“So try not to laugh when someone says these are the world’s greatest athletes, despite a paucity of blacks that makes the Winter Games look like a GOP convention … So if only to hasten the arrival of the day they’re done, when we can move on to March Madness — for God’s sake, let the games begin."
That’s Bryant Gumbel speaking about the Winter Olympics on his popular HBO show, HBO's Real Sports with Bryant Gumbel.
Well, there were actually a few Black athletes for Canada, the U.S. and many other countries at these Olympics. The most noticeable is Lascelles Brown, a former Jamaican bobsledder who now lives in Calgary and just recently was granted Canadian Citizenship. For the last two seasons he has been part of the Canadian Team and won a silver medal at these Turin games for the two-man bobsled.
Lascelles’ teammate for the four man bobsled is Morgan Alexander a Canadian born in Regina, Saskatchewan who is only 24 and has a long list of accomplishments that includes a bronze medal in last year’s world championships in Calgary and a silver medal in the World Cup in Cortina d’Ampezzo both for the four-man bobsledding. Last but not least of course is the ever popular hockey player Jarome Iginla, a member of Canada ’s Men’s Hockey team. Iginla also made the team in Salt Lake City in 2002 where he led Canada to a Gold Medal, scoring twice in the gold medal game. According to NBC, in 2002 Jarome Iginla “was just the second black athlete to win a gold medal at an Olympic Winter Games (following American Vonetta Flowers who won gold five days earlier in women''s bobsled). You can also catch him during the Hockey season as the Captain of the Calgary Flames leading the team with 44 points (25 goals and 19 assists).
But Bryant Gumbel was right about the fact that there are very few black people at these Olympics. So I wonder, does that mean that as black people we should only watch sporting events include black people such as the NCAA’s March Madness? Should we just stick to the same sports? Why don’t black people participate in the winter sports?
Every winter I try to get my fellow black people outside to participate in various winter sports but I always get the usual “it’s too cold. Black people aren’t meant for this weather”. And sometimes they’re right. It’s too cold.
But, it doesn’t take much to suck it up and go ice skating at Nathan Phillips Square or down by the Harbourfront which is all free unless you rent skates for a marginal fee. And whenever I go, I only see a few black faces and it always puzzles me that black people don’t want to skate or even ski. I skied in Pennsylvania once and I was in awe of all the black families I saw skiing and snow boarding, since of all the time I have skied in Canada, I have always been the odd man out. So maybe it is West Indian people who do not participate in Winter sports.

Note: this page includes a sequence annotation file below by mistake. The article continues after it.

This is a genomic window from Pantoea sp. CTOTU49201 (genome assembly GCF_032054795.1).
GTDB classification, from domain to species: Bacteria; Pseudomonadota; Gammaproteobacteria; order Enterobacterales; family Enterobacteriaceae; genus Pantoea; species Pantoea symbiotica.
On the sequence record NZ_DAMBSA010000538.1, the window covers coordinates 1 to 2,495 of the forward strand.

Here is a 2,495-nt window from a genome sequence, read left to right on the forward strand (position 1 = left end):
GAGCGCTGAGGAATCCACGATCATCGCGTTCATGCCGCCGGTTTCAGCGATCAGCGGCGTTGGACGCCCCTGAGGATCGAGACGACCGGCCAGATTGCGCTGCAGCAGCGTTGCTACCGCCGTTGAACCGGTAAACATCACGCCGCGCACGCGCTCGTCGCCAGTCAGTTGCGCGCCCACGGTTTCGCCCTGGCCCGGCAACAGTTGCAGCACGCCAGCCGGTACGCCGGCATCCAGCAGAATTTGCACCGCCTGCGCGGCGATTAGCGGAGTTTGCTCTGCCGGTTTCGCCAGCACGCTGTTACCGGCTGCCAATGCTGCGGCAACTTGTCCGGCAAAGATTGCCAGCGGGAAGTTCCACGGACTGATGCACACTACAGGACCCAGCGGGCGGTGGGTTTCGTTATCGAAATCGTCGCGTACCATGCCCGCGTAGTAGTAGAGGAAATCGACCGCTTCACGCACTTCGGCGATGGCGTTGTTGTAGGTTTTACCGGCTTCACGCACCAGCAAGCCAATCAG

“Why are you going skiing it’s so cold,” my own mother always says “you know you’re going to hurt yourself out there if your not careful”. But skiing is no more dangerous than football for instance. An older Jamaican man once told me that West Indian parents don’t push their kids into these ports not because of the expense or the cold, but because of their own ignorance of these new sports. Maybe there is a hidden truth to this. My own mother would have never raised the idea of trying these different sports if my brother didn’t force me to come with him when I was a child.
I applaud the few black Canadian athletes at these Olympic Games. They are paving the way for the other black youth who will hopefully follow them. I encourage anyone to try winter sports, you may actually enjoy them. And as an extra perk, there are scholarships to US colleges not only for basketball and football but also for sports such as skiing and hockey. Brush off the stereotypes that we as black people can’t take the cold and try something new.
I know black youth have always gravitated towards playing basketball for many reasons: it is cheap, it is good exercise and all you need is a ball and a hoop. And of course black people dominate the NBA so there are many great athletes to look up to. But just like Tiger in golf and the Williams’ sisters in Tennis, Black Canadians should look to the future and broaden our sporting horizons into winter sports.